The big day arrived. When I first started getting into mountain climbing (the trekking kind), I heard about Cerro el Plomo. It was one of ‘the big ones’ that lots of people talked about. A couple mountains in, I began to recognize it up in the mountain range without people pointing it out to me, immediately spotting the “turtle” shape people referred to and its gigantic glaciers. A couple more mountains and I decided I wanted to climb it… by the end of the year The mountain thing was really going well for me and I was loving it, going out almost every weekend. On top of my daily bike-riding and frequent gym-going, I was in good condition and so I kept pushing myself for increasingly difficult climbs.
The 13th and 14th of December I headed out to Cerro Leonera, the 16,000ft sister that sits to the left of Cerro el Plomo. Nobody protects Leonera from the wind, so she’s known for her intense gusts that have knocked more than a few trekkers off their feet. It was bitter cold and, although I was fine except for my hands, I realized that to move up the mountain scale I would need to invest in some technical clothing. The week before heading out, I bought special first layers for my feet, legs, and upper body. I wasn’t able to find the gloves I needed, so I doubled up on the winter gloves, although it was very tight and not that comfortable nor convenient.
We met up Friday morning, the day after Christmas, at 7am and divided into two cars and started the journey to the mountain. We started at Valle Nevado, one of the big ski centers about 2 hours outside Santiago. The first day we hiked through the rolling valley that leads up to Federacion, the common camp spot that sits at the feet of Leonera and el Plomo, right in the middle of both. Even though the elevation climb from start to end is only a few thousand feet, it takes awhile and is quite tiring thanks to so many ups and downs. I’d camped at Federacion a couple months prior, so I was familiar with the route and was able to fully appreciate the scenery. A special thing about walking into and through a valley is that you’re always facing the end goal, getting further in and always in view of where’d we’d be climbing the next day. The terrain at first is a nice and clear dirt path that weaves up, down, and around the mountain. Then, it becomes a rocky basin in the valley itself.
Along the way we passed Piedra Numerada, a common campspot due to it’s large open space to set up tent. We wanted to camp further up, at Federacion, about 7/8 hours from our starting point, in order to be able to complete the circuit in 3 days. It was incredible how many tents were at Federacion. It felt like a hotel! We were a group of 12, with 6 tents, so we chose our spot, set up, and then sat on the ground together to cook and hit the sack early. It was very foggy, but looked like it’d clear up just in time for our ascent the next day. Saturday morning we woke up at 3:30, leaving camp at 4:30 in the morning. It was cold. Very cold. I was wearing all my layers, just my eyeballs showing and the headlight leading the way. The climb from Federacion to La Hoya, another camp place was sure a wake up. Very steep and constant, a terrain of millions of rocks. This is an exhausting type of terrain at this level of steepness because with every step, you slide down a little bit. The whole day, from Federacion to the peak, proved to be this same type. While some other trekkers camped at La Hoya, we did not because sleeping at a lower altitude allows you to sleep better, which is very important for energy the next day. From Federacion to the peak, we would climb 5000feet in just 2.1 miles. Yeah, do that math… imagine how steep that incline was. Pretty much a leg killing 75 degree angle the entire way. It took what I though was steep to a whoooole new level.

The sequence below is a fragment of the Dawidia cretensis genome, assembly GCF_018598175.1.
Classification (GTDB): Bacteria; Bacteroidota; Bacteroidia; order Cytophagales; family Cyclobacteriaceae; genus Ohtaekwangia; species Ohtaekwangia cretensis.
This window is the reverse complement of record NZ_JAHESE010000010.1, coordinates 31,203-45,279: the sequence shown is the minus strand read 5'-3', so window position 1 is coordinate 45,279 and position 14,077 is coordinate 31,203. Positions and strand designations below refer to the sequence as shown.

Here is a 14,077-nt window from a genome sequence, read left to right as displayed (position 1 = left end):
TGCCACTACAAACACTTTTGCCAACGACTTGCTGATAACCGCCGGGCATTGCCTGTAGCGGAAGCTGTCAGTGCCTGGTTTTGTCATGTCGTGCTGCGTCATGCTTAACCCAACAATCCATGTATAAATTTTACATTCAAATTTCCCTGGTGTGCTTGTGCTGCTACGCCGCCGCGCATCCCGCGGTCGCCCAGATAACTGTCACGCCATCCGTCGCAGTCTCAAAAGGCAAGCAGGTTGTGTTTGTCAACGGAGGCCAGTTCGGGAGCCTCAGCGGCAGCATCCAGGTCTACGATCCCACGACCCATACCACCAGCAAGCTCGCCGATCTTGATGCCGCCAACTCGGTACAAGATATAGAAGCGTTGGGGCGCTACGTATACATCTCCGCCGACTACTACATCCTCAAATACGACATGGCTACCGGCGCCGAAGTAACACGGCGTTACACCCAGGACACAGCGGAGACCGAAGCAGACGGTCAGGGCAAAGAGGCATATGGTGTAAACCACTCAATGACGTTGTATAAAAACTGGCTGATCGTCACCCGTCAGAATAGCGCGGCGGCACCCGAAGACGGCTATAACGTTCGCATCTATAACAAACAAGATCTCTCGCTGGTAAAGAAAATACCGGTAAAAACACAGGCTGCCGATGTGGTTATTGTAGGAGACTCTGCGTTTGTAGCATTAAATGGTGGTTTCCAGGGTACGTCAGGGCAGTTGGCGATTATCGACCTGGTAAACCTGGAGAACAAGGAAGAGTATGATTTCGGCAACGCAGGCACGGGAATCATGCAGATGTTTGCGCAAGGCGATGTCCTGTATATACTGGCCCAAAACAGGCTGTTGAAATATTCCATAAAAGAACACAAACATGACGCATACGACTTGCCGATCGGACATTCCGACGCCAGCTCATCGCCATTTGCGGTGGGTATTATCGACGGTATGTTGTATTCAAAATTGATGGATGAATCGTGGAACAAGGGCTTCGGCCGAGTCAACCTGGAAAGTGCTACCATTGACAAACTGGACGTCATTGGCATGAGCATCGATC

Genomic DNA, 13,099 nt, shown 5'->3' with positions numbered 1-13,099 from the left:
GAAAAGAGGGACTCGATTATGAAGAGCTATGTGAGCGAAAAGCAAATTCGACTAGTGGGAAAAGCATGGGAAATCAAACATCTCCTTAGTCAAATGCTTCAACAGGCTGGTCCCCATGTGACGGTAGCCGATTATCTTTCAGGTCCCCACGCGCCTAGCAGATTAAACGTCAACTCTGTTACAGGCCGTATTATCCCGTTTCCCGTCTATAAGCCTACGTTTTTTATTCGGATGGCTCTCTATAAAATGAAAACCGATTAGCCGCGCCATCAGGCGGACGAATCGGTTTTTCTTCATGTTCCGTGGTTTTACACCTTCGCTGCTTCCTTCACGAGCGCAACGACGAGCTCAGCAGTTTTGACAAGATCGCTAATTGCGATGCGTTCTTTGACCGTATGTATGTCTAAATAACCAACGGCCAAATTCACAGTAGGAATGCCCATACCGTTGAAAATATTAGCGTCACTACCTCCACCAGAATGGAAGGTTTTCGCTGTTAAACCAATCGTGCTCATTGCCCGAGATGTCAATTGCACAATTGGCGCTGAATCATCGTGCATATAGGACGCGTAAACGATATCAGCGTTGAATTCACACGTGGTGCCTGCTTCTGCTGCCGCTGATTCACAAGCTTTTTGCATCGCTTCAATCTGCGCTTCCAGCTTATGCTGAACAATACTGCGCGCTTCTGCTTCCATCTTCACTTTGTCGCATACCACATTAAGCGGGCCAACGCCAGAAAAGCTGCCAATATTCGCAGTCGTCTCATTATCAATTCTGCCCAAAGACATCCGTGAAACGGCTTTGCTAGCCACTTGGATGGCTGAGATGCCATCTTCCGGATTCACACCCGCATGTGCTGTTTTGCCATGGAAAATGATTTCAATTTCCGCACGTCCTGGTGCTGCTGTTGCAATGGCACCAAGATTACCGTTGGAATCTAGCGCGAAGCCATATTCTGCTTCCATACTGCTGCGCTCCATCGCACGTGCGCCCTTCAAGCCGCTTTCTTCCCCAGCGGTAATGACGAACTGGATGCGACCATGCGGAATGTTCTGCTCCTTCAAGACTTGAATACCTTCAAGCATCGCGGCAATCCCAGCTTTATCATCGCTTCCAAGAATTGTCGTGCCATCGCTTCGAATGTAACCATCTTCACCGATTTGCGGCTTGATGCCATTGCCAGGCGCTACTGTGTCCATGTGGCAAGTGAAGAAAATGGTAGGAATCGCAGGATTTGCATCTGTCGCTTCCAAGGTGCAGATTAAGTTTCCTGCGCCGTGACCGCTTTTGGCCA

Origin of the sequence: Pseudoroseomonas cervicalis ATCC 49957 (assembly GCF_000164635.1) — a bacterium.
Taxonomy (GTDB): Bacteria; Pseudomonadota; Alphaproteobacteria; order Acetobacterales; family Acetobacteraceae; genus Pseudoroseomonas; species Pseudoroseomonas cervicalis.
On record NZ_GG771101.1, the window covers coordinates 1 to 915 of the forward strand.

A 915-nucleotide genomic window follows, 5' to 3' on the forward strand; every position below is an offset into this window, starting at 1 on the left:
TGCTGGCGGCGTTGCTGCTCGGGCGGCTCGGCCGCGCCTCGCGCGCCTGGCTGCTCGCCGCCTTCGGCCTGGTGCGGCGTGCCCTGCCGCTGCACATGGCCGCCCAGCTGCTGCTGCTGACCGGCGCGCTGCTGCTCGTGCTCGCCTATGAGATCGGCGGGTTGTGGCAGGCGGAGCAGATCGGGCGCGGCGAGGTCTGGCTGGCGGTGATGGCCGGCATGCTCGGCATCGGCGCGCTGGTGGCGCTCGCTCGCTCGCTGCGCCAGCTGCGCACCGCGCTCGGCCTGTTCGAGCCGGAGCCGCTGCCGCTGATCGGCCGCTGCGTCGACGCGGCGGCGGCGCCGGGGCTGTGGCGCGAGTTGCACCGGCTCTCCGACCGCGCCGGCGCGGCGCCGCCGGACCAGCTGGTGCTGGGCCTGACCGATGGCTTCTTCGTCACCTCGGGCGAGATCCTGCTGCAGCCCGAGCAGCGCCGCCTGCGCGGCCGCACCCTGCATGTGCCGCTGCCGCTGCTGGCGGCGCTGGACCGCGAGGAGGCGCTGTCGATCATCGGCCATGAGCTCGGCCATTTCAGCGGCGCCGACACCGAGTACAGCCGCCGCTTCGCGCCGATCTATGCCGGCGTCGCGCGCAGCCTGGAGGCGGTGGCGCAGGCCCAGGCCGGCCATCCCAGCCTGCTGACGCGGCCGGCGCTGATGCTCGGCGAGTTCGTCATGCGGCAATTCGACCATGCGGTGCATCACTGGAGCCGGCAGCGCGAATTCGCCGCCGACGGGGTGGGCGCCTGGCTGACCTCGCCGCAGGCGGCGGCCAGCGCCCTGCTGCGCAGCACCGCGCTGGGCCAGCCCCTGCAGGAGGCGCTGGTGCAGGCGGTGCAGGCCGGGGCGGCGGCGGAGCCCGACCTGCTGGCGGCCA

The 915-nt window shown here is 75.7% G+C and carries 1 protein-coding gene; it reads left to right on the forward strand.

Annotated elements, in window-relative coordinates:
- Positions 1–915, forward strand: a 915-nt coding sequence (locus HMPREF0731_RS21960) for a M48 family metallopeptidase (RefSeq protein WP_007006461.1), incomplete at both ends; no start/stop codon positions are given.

We took a little 10 minute break a bit after La Hoya, finding a little divit to protect ourselves from the wind. This place sits in full view of the climb ahead and the gigantic Glacier Iver that we’d be crossing a couple thousand feet more up. The sun was starting to rise and was lighting beautifully little specs of the mountain. I took my gloves off to take a few pics and then quickly put them back on as my fingers began to throb in pain from the cold. From here we continued up to the little shelter, Refugio Agostini. It is a little wood shack with room for maybe 3 sleeping bags… but our group of 12 piled in to take a break from the wind and the cold. We ate a little bit and warmed up, it felt soooo good.
From here was a loooong acarreo, a straight up stint of that rocky terrain. It was exhausing and the wind was intense. We weren’t expecting so much wind/cold that day. I was so glad to have bought my special first layers. They were worth every penny. In one part, in order to avoid the slippery, small rock filled path, we took a different one, heading up and climbing over large rock beds. However, after getting pretty far up, we had to head back down. It was too difficult and dangerous to continue crossing the way. We had to climb down a little rock wall, throwing our trekking poles to the bottom and literally climb a little section, which was kind of fun :) Once back down… we had to head back up the other way. We saw a group of people heading down, they didn’t make the peak because they said the glacier crossing was too difficult. It was very hard ice.